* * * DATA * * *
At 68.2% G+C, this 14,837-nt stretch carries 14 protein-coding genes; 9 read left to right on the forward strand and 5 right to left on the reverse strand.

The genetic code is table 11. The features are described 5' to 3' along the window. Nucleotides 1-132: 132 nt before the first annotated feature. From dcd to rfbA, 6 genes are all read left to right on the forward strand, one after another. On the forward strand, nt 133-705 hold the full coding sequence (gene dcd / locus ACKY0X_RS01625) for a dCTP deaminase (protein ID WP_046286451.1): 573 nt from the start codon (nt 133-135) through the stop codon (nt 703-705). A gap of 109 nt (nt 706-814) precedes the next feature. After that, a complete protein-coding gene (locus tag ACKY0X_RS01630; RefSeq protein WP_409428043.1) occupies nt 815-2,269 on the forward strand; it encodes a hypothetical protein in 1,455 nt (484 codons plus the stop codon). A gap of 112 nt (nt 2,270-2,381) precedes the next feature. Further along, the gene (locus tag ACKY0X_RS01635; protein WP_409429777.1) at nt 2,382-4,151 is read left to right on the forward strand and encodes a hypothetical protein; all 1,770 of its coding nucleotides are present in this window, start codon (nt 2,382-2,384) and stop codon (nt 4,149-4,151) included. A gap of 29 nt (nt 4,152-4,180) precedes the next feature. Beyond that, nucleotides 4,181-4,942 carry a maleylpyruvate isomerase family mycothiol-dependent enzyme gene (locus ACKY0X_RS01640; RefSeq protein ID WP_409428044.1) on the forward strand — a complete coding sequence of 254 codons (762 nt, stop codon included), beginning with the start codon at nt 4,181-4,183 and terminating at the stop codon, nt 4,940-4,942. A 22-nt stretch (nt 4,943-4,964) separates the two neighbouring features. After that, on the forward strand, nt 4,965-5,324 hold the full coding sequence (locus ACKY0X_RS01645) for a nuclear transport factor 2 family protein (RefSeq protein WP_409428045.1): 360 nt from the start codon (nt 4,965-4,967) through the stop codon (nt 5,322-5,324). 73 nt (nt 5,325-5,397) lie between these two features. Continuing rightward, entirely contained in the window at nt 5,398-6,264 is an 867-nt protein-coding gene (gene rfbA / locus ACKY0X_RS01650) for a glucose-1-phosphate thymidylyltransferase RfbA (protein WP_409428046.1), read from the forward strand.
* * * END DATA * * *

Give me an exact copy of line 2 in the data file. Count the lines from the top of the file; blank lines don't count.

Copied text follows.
The genetic code is table 11. The features are described 5' to 3' along the window. Nucleotides 1-132: 132 nt before the first annotated feature. From dcd to rfbA, 6 genes are all read left to right on the forward strand, one after another. On the forward strand, nt 133-705 hold the full coding sequence (gene dcd / locus ACKY0X_RS01625) for a dCTP deaminase (protein ID WP_046286451.1): 573 nt from the start codon (nt 133-135) through the stop codon (nt 703-705). A gap of 109 nt (nt 706-814) precedes the next feature. After that, a complete protein-coding gene (locus tag ACKY0X_RS01630; RefSeq protein WP_409428043.1) occupies nt 815-2,269 on the forward strand; it encodes a hypothetical protein in 1,455 nt (484 codons plus the stop codon). A gap of 112 nt (nt 2,270-2,381) precedes the next feature. Further along, the gene (locus tag ACKY0X_RS01635; protein WP_409429777.1) at nt 2,382-4,151 is read left to right on the forward strand and encodes a hypothetical protein; all 1,770 of its coding nucleotides are present in this window, start codon (nt 2,382-2,384) and stop codon (nt 4,149-4,151) included. A gap of 29 nt (nt 4,152-4,180) precedes the next feature. Beyond that, nucleotides 4,181-4,942 carry a maleylpyruvate isomerase family mycothiol-dependent enzyme gene (locus ACKY0X_RS01640; RefSeq protein ID WP_409428044.1) on the forward strand — a complete coding sequence of 254 codons (762 nt, stop codon included), beginning with the start codon at nt 4,181-4,183 and terminating at the stop codon, nt 4,940-4,942. A 22-nt stretch (nt 4,943-4,964) separates the two neighbouring features. After that, on the forward strand, nt 4,965-5,324 hold the full coding sequence (locus ACKY0X_RS01645) for a nuclear transport factor 2 family protein (RefSeq protein WP_409428045.1): 360 nt from the start codon (nt 4,965-4,967) through the stop codon (nt 5,322-5,324). 73 nt (nt 5,325-5,397) lie between these two features. Continuing rightward, entirely contained in the window at nt 5,398-6,264 is an 867-nt protein-coding gene (gene rfbA / locus ACKY0X_RS01650) for a glucose-1-phosphate thymidylyltransferase RfbA (protein WP_409428046.1), read from the forward strand.